It’s Tuesday, which means my latest edition of “Cooperstown Chances” is out for Sporting News. I also realize I forgot to share last week’s column here, so I’m going to drop two links.
First, I wrote about Ichiro Suzuki, who isn’t the “real” hit king now but will be an easy Hall of Famer five years after he retires. I didn’t spend too much time focusing on this in my piece. The real thrust of what I wrote about: a few better players will be lucky to draw 1/10th the votes that Ichiro does.
Meanwhile, I wrote last week about Joey Votto, who ranks as one of the better first basemen in baseball history through his first nine seasons. However, it’s critical Votto continue to rebound from his slump this season if he wants to keep his Hall of Fame hopes alive.
As always, feedback’s welcome and appreciated. Thanks for reading.
One thing I forgot to mention yesterday that I probably should have…
The National Pastime Museum hosts one-hour live chats each time it publishes a new article. I’m having one at 9 a.m. PST for my Benny Kauff article.
I wanted to invite anyone interested to come take part. It should be a fun discussion about banned players, Kenesaw Mountain Landis, and whatever else people are in the mood to discuss.
I have two new articles out today, and while I didn’t plan the scheduling, they correspond a little. I wrote about two of the more tragic figures in baseball history, even if the tragedy in each case might have been partly of their doing.
First, for Sporting News, I wrote about Billy Martin’s Hall of Fame case. It’s been 26 years since Martin died in a friend’s drunk driving accident, and I explored if his Hall of Fame window might be closing. The thought: Martin, who’s been a candidate at least six times, might still have a shot, but he’s going to have competition yet again this fall with Jim Leyland newly eligible.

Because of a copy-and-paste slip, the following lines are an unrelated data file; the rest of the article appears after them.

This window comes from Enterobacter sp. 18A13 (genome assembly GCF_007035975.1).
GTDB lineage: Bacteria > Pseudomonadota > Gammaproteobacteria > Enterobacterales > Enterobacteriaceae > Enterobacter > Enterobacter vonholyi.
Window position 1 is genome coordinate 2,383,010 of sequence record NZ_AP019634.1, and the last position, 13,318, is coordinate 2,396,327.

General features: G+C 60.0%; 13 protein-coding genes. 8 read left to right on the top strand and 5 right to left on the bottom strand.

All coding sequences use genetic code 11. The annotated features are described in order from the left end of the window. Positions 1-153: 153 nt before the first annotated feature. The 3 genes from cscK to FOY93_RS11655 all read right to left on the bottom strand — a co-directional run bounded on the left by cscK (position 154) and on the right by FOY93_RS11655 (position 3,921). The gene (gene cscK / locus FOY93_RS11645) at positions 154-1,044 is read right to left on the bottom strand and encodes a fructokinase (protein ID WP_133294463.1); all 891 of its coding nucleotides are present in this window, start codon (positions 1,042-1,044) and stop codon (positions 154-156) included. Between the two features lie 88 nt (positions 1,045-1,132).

Then for The National Pastime Museum, I wrote about Benny Kauff. Many baseball history fans might know the story of Kauff’s banning, how Kenesaw Mountain Landis made an example of him after his 1921 acquittal for allegedly participating in a car theft ring. What might not be as well known: Kauff’s life after banning, which included numerous arrests, a short playing career, and, finally, redemption. I had fun researching this one.
As always, thanks for reading.
I’ve been busy with various writing obligations and just realized I’ve neglected to post here since April 26. It’s sometimes hard to prioritize this site since, to be blunt, I don’t make any money at it and couldn’t earn anywhere close to a living even if I allowed advertising and pulled out all the stops. There simply isn’t enough interest in baseball history.
If I had a day job or was retired or financially dependent on another person, I might write frequently here. I think most baseball history bloggers fall into one of those three categories. But I’ve been making a living since October as a freelance writer and editor, which has meant focusing on paid work. I know in a given week how much money I need to make and what work I’ll need to do to make it. Most weeks, it’s a hustle.
At some point, I’d like to carve out an hour or two a day to write regularly here. I’m not there yet, though.
That said, here’s a month worth of Sporting News columns:
Again, my apologies. I’ll try to get back to posting links to my columns as I write them.